Failures start happening when enough "crud" builds up to slow the forward motion of the bolt carrier group down. This is a combination of residue in the receiver/on the bolt carrier, and to a much lesser degree, the chamber proper.

    Powder Blast (made by break free) is probably THE best solution for these, in the field, as you can take the bolt out, hose it down, hose the chamber down, and the inside of the receiver.

    In a pinch, lacking cleaning supplies, you can also get some motor oil off the dipstick of your truck and liberally coat the bolt with it and the chamber. This will return this type of firearm to functional for awhile, but it will also rapidly accelerate the rate of fouling from that point because oil and carbon crud makes a nasty combination after awhile. (Whatever oil doesn't burn off starts to form a thick sludge).

    They're great rifles, don't get me wrong, but DUDE.. they are horribly dirty to shoot.
     
  16. dmancornell

    dmancornell Member

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    Thanks for the info, I've holding off on cleaning mine until it fails to see how far it will go, 2k rounds so far and it's still going strong.
     
  17. splithoof

    splithoof Member

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    Don't hold your breath. I have seen a number of 91 A2's & A3's go for several years of hard use without cleaning. However, because of their value in today's market, I think it wise to take good care of the bores.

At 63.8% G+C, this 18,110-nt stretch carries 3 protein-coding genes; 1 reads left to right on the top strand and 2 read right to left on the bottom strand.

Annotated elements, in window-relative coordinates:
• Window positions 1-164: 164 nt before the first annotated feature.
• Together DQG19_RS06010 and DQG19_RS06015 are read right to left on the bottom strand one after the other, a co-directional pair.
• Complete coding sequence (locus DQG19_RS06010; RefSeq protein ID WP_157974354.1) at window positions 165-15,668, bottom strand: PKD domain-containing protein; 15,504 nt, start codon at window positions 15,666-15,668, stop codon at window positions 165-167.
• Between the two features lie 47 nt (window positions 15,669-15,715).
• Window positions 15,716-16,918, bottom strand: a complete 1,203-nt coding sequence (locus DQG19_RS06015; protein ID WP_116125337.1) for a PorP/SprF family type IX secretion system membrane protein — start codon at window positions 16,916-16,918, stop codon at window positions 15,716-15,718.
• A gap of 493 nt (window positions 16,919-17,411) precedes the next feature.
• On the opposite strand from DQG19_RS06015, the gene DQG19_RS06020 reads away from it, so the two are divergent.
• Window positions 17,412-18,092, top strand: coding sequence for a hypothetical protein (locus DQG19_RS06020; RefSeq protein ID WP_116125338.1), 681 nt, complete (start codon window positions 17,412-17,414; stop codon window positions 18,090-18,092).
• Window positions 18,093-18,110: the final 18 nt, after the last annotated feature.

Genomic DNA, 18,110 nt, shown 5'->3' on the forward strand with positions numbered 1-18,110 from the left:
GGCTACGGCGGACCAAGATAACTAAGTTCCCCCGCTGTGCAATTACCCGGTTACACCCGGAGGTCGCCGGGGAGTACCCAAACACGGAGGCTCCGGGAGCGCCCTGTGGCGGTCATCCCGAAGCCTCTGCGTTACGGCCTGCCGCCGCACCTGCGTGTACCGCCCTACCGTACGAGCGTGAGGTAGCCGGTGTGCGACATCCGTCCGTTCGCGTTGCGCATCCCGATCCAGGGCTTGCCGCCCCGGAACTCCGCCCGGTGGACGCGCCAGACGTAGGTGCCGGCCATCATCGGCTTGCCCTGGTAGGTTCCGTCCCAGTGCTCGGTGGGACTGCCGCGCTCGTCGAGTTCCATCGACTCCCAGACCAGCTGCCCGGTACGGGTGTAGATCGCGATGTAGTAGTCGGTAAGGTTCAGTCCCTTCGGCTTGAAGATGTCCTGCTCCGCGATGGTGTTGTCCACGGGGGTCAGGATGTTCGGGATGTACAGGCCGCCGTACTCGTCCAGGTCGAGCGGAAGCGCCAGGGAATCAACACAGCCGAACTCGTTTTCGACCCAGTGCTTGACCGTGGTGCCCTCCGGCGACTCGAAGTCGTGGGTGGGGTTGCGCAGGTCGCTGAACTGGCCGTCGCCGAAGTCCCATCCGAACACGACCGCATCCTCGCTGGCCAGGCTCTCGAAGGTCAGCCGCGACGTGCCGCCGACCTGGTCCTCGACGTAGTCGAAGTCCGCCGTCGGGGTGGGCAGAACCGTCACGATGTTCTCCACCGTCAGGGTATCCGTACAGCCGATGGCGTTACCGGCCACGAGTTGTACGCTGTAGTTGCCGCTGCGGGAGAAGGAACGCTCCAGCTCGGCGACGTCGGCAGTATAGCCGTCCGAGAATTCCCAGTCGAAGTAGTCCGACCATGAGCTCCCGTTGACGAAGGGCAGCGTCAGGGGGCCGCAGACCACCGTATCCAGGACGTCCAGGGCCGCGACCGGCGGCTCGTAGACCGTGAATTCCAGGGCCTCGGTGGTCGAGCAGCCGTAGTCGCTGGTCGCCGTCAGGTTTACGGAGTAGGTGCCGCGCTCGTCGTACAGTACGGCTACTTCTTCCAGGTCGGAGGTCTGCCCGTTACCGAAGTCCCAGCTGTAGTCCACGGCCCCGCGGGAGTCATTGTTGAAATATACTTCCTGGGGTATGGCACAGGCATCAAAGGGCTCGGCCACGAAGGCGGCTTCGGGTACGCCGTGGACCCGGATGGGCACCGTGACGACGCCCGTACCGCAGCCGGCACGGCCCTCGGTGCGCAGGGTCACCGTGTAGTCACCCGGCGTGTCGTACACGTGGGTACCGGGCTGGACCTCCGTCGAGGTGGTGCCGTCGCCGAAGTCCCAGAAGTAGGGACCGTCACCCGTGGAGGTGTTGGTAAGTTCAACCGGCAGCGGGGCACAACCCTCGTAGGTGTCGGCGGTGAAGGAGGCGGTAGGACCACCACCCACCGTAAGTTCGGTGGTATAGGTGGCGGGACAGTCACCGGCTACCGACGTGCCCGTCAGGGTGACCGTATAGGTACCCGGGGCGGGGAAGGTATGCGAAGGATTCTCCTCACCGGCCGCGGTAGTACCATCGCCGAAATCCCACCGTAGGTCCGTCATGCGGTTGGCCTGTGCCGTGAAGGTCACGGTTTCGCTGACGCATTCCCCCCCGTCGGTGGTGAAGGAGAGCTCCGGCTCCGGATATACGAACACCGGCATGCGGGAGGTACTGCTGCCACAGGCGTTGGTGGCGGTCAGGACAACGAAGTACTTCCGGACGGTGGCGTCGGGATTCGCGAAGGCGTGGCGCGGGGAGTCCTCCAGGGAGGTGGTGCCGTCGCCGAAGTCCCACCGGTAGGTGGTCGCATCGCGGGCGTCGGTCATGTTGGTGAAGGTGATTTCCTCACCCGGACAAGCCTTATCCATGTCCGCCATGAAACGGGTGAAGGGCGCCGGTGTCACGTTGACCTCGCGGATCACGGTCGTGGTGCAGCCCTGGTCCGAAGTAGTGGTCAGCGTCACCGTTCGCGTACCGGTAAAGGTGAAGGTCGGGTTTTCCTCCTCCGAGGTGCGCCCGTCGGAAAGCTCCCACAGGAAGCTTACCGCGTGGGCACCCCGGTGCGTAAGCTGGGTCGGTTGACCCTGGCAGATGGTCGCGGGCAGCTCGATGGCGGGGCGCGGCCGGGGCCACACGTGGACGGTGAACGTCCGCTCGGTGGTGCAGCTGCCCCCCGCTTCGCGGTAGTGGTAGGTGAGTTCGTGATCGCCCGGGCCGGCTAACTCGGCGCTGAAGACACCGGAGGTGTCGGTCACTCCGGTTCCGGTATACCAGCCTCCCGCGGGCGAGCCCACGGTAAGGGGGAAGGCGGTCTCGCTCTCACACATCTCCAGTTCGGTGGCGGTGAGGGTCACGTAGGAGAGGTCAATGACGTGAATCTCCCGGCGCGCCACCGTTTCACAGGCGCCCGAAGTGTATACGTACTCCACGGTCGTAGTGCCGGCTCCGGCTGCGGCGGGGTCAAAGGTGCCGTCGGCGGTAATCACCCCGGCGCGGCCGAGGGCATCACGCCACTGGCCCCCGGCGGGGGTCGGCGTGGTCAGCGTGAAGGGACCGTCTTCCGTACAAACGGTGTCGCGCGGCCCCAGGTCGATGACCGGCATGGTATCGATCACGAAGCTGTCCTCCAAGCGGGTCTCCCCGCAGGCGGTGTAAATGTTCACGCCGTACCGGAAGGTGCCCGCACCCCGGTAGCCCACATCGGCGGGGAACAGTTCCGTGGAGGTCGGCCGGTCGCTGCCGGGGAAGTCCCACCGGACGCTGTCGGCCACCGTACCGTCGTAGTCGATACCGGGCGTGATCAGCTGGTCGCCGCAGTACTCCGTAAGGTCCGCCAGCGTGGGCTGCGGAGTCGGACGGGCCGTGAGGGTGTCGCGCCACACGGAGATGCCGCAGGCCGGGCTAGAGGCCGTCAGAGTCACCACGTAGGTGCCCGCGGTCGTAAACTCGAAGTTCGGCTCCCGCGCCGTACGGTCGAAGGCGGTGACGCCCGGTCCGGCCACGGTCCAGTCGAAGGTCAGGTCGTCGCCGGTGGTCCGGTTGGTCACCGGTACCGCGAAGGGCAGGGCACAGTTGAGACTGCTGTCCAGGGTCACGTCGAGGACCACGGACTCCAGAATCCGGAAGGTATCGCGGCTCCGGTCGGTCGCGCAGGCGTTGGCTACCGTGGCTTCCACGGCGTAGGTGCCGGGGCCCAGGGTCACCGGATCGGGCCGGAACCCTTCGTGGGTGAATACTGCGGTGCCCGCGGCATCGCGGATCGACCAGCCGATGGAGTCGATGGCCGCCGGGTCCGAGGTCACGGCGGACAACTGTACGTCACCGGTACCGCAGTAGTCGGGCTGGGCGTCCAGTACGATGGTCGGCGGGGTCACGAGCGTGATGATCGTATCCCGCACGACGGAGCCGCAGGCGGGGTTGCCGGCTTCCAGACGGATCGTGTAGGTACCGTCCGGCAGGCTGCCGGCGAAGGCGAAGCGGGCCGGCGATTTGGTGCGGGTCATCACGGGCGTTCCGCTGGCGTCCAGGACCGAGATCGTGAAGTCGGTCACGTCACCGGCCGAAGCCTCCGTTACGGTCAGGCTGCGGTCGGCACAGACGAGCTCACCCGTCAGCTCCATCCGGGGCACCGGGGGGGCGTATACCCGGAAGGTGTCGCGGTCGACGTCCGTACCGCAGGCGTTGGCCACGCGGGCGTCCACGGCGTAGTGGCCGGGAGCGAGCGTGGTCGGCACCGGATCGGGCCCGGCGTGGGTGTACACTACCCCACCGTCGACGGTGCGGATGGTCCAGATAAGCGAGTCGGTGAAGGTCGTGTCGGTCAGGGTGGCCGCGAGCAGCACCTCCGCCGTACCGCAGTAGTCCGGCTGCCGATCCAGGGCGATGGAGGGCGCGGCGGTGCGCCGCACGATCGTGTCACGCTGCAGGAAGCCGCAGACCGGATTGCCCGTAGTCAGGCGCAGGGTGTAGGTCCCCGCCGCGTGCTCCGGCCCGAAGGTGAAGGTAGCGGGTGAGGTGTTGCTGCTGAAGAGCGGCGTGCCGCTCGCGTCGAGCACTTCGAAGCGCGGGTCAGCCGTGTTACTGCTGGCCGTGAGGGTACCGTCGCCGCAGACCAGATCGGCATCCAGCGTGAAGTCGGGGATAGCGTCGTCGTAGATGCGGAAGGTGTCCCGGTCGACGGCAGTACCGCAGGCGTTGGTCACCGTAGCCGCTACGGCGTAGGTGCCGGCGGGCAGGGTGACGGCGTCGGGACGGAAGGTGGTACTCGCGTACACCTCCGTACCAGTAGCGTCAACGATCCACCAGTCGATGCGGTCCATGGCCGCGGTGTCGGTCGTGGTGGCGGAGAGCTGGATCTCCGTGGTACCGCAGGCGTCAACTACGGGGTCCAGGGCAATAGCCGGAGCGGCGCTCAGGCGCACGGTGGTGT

I have handled a number of PTR 91's, and was not impressed by what I saw at the time as compared to the original HK product. As for ammunition, I have yet to see a real HK 91 or 93 that failed to eat just about anything. Save up for the original, it is worth the wait.
     
  18. DefiantDad

    DefiantDad Member

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    Trent, thanks very much for the detailed description. I am actually really surprised because based on what I read / hear, the HK91 is supposed to be the most durable, even more than the AK, and should NEVER require cleaning, and eat anything. Designed as the ultimate durable battle rifle for extended field conditions without support or maintenance.

    No?
     
  19. AK103K

    AK103K Member

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    Everything requires cleaning and maintenance, regardless what it is. I always cleaned my 91's after every outing, just like I do my AR's, AK's, or anything else. Ive never understood the mentality of not cleaning them. Just sounds like lazy to me.